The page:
There is no visible sign of Marines on the streets of Kentucky, but
inside the Boone National Guard Center in Frankfort the 4th Marine
Division and civil agencies will be dealing with devastation after a
terrorist attack — simulated by a computer program.
“Gunslinger 2000” is an experimental program involving the 4th Marine
Division in a joint exercise with civil agencies preparing for a
possible terrorist attack within the continental United States,
previously reported by WorldNetDaily.
A Marine spokeswoman identified as Maj. Buckley told WorldNetDaily that Marines in uniform would not be visible on the streets during the exercise. She said “Gunslinger 2000” is a classroom event that will take place at the Boone National Guard Center in Frankfort, and inside Fort Knox.
“They’re going to have different events which test their abilities to develop policy procedures and working relationships in a controlled environment,” explained Buckley. “The locations I have are Frankfort from 17 to 24 June, and then the following week it’s in Fort Knox.”
The mock scenario has already begun, according to plans provided
by Marine public affairs. A massive mock-earthquake took place yesterday along the “New Madrid” fault, causing major destruction and forcing large populations to be moved to shelters in camps set up by the Red Cross.
Plans call for each of the many camps of survivors to be attacked by terrorists using undisclosed weapons of mass destruction. The specifics of the attacks will be made known to the participants in the exercise when each happens.
The training is made possible through a computer simulation developed by
Cubic Applications, Inc. (CAI) working under contract with the
National Simulation Center
(NSC). The training will be part of a training exercise run by a military organization known as the
National Interagency Civil-Military Institute
(NICI) from San Luis Obispo, Calif.
NICI began in 1989 and provides training for military and civil agencies that need to work together for various reasons. The Community Response Emergency Simulation Training (CREST) exercise will involve federal agencies, Marines, National Guard, state and local elected leaders, emergency management leaders, local law enforcement and other civil agencies. The participants will develop a strategic and tactical plan to manage a terrorist attack of such a large magnitude that it totally immobilizes a large population.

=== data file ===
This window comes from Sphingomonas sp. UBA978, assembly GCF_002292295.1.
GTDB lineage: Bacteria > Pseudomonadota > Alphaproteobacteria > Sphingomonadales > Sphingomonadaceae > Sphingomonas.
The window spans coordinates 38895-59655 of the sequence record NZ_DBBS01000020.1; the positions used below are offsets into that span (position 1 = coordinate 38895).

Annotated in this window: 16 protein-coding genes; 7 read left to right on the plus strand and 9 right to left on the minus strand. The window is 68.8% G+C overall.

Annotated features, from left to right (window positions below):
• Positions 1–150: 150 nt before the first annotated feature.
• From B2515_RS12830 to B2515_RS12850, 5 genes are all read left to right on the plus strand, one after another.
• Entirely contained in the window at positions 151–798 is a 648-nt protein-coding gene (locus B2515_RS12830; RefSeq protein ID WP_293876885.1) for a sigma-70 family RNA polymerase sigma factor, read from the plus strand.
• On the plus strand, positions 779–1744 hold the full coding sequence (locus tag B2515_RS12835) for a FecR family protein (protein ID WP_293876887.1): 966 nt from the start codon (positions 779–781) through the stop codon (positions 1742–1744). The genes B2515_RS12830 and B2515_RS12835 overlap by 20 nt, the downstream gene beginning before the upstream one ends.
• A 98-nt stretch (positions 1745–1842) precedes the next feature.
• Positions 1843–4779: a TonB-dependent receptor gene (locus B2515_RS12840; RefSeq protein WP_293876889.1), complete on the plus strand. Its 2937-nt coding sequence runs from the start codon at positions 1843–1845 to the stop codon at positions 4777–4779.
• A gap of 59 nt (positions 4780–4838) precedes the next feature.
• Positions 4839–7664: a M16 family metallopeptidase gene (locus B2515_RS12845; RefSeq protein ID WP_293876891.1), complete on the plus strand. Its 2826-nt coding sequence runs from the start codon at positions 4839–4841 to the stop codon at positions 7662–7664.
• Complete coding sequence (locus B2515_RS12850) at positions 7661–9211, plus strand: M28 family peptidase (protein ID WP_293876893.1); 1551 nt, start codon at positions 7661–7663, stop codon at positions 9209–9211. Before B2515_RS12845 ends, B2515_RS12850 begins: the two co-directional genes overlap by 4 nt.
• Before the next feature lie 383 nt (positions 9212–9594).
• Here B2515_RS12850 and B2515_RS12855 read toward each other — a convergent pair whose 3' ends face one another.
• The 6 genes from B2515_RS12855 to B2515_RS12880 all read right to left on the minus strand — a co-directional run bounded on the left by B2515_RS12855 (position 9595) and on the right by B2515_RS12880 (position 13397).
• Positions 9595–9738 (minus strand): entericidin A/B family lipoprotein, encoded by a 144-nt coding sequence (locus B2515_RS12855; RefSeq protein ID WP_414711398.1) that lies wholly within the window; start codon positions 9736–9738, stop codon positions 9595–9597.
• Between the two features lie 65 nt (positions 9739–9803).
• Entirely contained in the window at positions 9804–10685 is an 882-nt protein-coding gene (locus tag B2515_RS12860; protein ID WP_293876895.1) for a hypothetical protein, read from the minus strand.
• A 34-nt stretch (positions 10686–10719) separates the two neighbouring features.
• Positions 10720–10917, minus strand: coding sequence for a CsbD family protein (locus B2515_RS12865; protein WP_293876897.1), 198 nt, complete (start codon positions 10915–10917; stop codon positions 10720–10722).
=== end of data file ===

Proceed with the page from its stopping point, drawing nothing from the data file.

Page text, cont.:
“The participants will be confronted with over 100 scripted events which tests their ability to develop policy, procedures, and working relationships in a controlled environment,” according to Sgt. Maj. Loretta Averna, NICI public affairs in a written statement.
The computer simulation is called “Spectrum,” designed by CAI under the direction of John A. Harris, a former Army Lt. Col. with terrorism and special operations experience.
The program was developed under federal contract as a way to simulate military operations “other than war,” Harris told WorldNetDaily. Spectrum was used to train the Army for missions in Bosnia and Kosovo because it “has the capability to simulate the peacekeeping environment,” explained Harris.
CAI provided the personnel to develop, test, document, train and field the simulation under contract with NSC at Fort Leavenworth, Kansas. A newer version of Spectrum is currently under development with help from Texas A&M, according to Harris.
“We have taken the table-top methodology and made it partially electronic by using the simulation. Basically, all the simulation does is to allow graphics on a map in the form of overlays we have to create, and real-time movement over roads, obstacles and so on for vehicles. The simulation produces casualties, consumes fuel and rations, and any type of organization can be created from refugees to hospitals to contaminated patients,” explained Harris.
“The key point is the taxpayers are winning on this one as we are adapting a military simulation to apply to a civilian and DOD response to a terrorism and WMD (weapons of mass destruction) event for the purpose of training at the interagency level for local, state and federal responses,” he added.
The exercise is the first of its kind, but not the last. Future exercises will be planned after a complete evaluation of the results.
“Following the week-long training, the Marines will hold a strategic planning session examining the feasibility of their future involvement providing military support to civil authorities within a weapons of mass destruction catastrophic event,” explained Averna.
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